It is better explained here:

    For those who would rather copy and paste than read the above... ;)

  • Andre Pankratz
  • gucki

    gucki September 22nd, 2010 @ 02:34 PM

    The easiest way for me was to add this very last route:

    match ''=> lambda { |env| raise ActionController::RoutingError, env["PATH_INFO"] }

  • gucki

    gucki September 22nd, 2010 @ 02:51 PM

    Please ignore my previous comment, it does not work that way. Seems rails had some routes cached, so it seemed to work initially.

  • Ryan Bigg

    Ryan Bigg October 9th, 2010 @ 10:00 PM

    • Tag cleared.

    Automatic cleanup of spam.

  • Ryan Bigg

    Ryan Bigg October 19th, 2010 @ 08:22 AM

    Automatic cleanup of spam.

  • Tian Davis

    Tian Davis November 12th, 2010 @ 12:25 AM

    Personally, I'm waiting for an Official solution from the Rails Core Team. Until then I need a simple, no side effect solution for catching rogue routes. For now, my solution is an elaboration on José Valim's recommendation:

    With this approach, you'll be in unison with the Rails Core Team. Moreover, I incorporate Rails 3 Route Globbing, so you get the added benefit of knowing exactly which rogue route was entered. As a result, you're free to handle routing errors as creatively as you'd like.

  • avocade (at gmail)

    avocade (at gmail) December 19th, 2010 @ 02:50 AM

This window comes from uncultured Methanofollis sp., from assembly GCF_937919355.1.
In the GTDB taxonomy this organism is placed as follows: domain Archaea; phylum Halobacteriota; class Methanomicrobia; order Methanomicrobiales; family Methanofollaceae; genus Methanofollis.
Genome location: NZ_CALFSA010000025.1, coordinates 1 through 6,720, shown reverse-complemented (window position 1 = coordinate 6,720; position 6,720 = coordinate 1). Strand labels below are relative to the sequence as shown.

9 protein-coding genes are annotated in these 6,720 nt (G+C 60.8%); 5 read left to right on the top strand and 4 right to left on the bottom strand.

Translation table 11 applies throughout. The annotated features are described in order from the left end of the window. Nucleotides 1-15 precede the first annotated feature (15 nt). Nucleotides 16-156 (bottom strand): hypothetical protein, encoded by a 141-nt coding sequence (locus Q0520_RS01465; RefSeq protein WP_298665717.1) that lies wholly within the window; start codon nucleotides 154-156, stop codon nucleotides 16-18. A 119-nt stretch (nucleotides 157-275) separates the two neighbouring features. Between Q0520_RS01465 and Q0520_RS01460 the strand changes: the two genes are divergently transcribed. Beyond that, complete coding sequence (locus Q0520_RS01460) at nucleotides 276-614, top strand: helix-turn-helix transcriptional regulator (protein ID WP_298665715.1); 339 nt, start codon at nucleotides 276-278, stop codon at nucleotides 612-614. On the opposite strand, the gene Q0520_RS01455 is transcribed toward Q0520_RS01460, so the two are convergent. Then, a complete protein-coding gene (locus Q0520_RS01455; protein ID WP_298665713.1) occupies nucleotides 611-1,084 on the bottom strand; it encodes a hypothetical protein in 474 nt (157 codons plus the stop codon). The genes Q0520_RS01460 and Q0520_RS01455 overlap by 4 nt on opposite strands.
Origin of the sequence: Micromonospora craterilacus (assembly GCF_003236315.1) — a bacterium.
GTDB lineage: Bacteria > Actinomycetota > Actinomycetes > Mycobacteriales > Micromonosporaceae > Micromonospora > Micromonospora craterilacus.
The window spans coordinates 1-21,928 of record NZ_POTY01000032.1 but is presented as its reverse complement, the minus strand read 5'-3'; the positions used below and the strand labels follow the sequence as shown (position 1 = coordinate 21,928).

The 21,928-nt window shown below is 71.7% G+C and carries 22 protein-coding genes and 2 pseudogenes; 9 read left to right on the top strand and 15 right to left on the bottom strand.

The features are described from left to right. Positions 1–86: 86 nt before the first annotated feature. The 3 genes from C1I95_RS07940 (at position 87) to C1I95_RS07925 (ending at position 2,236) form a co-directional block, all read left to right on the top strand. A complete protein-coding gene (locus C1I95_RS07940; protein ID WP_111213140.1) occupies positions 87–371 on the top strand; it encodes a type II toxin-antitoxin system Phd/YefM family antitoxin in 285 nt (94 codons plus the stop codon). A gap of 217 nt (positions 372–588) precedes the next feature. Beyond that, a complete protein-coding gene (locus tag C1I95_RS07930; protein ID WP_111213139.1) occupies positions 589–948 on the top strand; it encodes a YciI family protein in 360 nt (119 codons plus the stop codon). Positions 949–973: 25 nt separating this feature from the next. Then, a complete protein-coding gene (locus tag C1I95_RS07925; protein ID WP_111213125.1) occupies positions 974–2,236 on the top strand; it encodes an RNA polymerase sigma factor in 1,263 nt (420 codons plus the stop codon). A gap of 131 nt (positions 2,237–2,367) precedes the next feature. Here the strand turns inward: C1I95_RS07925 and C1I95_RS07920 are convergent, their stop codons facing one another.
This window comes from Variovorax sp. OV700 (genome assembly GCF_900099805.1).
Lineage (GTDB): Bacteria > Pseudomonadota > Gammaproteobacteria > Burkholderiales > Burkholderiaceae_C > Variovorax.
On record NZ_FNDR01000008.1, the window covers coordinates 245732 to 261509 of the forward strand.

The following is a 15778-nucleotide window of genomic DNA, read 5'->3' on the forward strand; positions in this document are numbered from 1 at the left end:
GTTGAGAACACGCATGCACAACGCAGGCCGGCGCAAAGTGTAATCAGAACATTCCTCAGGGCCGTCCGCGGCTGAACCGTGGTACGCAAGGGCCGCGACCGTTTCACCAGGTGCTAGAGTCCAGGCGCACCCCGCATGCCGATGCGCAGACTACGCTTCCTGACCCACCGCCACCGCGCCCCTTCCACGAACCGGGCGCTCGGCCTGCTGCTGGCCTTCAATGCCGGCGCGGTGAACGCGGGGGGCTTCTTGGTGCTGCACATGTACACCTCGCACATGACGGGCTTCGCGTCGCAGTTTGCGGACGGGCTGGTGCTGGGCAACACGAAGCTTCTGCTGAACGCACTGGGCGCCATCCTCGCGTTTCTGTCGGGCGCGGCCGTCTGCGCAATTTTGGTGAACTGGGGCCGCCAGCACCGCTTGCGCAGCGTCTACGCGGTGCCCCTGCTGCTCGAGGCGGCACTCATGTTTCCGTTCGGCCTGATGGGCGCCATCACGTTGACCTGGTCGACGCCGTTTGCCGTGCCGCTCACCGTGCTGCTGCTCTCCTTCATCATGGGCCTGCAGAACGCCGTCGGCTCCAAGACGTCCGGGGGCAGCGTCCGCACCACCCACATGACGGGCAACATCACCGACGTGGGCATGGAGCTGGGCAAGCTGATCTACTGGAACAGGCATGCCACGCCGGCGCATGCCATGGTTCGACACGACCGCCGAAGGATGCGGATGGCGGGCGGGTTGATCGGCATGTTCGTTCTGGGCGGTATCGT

Issue for more than just rescuing from routing errors, CanCan::AccessDenied too:

  • Kevin Watt

    Kevin Watt March 18th, 2011 @ 03:40 PM

    This is a huge bug and I feel it's priority should be raised.

    It's not acceptable for a broken link in a production app to result in a blank screen, this is why we make 404 handlers. But once the request is dispatched to rails it seems to be rails job to render the 404 page, which it can't do because of this bug.

  • Kevin Watt

    Kevin Watt March 18th, 2011 @ 04:56 PM

    Just to add,
    match '/:anything', :to => "home#routing_error", :constraints => { :anything => /./ } or
    match "
    ", :to => "home#routing_error"

    Don't seem to work when the controller exists but the action doesn't. Exception log still just shows "AbstractController::ActionNotFound (The action 'rejsasdf' could not be found for HomeController):" and a blank page is rendered.

  • Andrew White

    Andrew White March 19th, 2011 @ 06:48 AM

    Are you using :action as the dynamic segment name? If so Rails will try to find the action in the controller. The following path works for me:

    match '*path', :to => 'errors#not_found'

    This won't catch a missing root path - but I'm guessing you're website is there.

  • Andre Pankratz

    Andre Pankratz March 19th, 2011 @ 08:36 AM

    • Assigned user cleared.

    A catch-all route at the end of your routes my seem like a simple fix, but it has a major drawback:
    If your application relies on engines that extend your app with their own routes, things will break because those routes will never get fired!

    I've published a gem that solves the routing error. It basically catches the exception on Rack-level and re-raises it on application-level:

  • Andre Pankratz

    Andre Pankratz March 19th, 2011 @ 08:37 AM

    • Assigned user set to “José Valim”

    Oops, I removed José. Sorry.

  • Kevin Watt

    Kevin Watt March 19th, 2011 @ 02:36 PM

    I am using non-restful routes, which is perhaps why the catch-all doesn't work for me

    match ':controller(/:action(/:id))', :constraints => {:id => /.*/}